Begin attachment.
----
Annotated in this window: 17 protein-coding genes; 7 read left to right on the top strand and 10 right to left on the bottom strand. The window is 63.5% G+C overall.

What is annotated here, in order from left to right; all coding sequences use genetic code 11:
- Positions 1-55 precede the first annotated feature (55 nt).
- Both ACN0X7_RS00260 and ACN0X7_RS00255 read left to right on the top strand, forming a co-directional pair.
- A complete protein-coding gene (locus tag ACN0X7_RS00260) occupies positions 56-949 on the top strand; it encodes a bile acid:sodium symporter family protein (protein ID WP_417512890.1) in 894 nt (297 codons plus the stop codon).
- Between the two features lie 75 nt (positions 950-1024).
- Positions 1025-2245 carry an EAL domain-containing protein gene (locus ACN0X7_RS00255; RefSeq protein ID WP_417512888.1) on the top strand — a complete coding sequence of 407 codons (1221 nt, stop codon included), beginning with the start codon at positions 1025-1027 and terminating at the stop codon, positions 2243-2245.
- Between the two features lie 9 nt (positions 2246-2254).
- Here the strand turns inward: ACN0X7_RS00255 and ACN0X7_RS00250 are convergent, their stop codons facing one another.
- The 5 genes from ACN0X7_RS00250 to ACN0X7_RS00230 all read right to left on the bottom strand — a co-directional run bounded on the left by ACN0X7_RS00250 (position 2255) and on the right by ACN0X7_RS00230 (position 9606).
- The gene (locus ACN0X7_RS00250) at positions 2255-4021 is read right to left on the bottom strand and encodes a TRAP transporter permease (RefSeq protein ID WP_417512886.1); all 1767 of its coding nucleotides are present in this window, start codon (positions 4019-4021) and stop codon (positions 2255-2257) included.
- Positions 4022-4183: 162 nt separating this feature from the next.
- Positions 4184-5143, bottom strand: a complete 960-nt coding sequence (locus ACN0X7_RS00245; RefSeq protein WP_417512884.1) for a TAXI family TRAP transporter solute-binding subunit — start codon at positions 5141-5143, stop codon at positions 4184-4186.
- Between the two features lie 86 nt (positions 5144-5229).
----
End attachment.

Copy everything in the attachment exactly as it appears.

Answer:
Annotated in this window: 17 protein-coding genes; 7 read left to right on the top strand and 10 right to left on the bottom strand. The window is 63.5% G+C overall.

What is annotated here, in order from left to right; all coding sequences use genetic code 11:
- Positions 1-55 precede the first annotated feature (55 nt).
- Both ACN0X7_RS00260 and ACN0X7_RS00255 read left to right on the top strand, forming a co-directional pair.
- A complete protein-coding gene (locus tag ACN0X7_RS00260) occupies positions 56-949 on the top strand; it encodes a bile acid:sodium symporter family protein (protein ID WP_417512890.1) in 894 nt (297 codons plus the stop codon).
- Between the two features lie 75 nt (positions 950-1024).
- Positions 1025-2245 carry an EAL domain-containing protein gene (locus ACN0X7_RS00255; RefSeq protein ID WP_417512888.1) on the top strand — a complete coding sequence of 407 codons (1221 nt, stop codon included), beginning with the start codon at positions 1025-1027 and terminating at the stop codon, positions 2243-2245.
- Between the two features lie 9 nt (positions 2246-2254).
- Here the strand turns inward: ACN0X7_RS00255 and ACN0X7_RS00250 are convergent, their stop codons facing one another.
- The 5 genes from ACN0X7_RS00250 to ACN0X7_RS00230 all read right to left on the bottom strand — a co-directional run bounded on the left by ACN0X7_RS00250 (position 2255) and on the right by ACN0X7_RS00230 (position 9606).
- The gene (locus ACN0X7_RS00250) at positions 2255-4021 is read right to left on the bottom strand and encodes a TRAP transporter permease (RefSeq protein ID WP_417512886.1); all 1767 of its coding nucleotides are present in this window, start codon (positions 4019-4021) and stop codon (positions 2255-2257) included.
- Positions 4022-4183: 162 nt separating this feature from the next.
- Positions 4184-5143, bottom strand: a complete 960-nt coding sequence (locus ACN0X7_RS00245; RefSeq protein WP_417512884.1) for a TAXI family TRAP transporter solute-binding subunit — start codon at positions 5141-5143, stop codon at positions 4184-4186.
- Between the two features lie 86 nt (positions 5144-5229).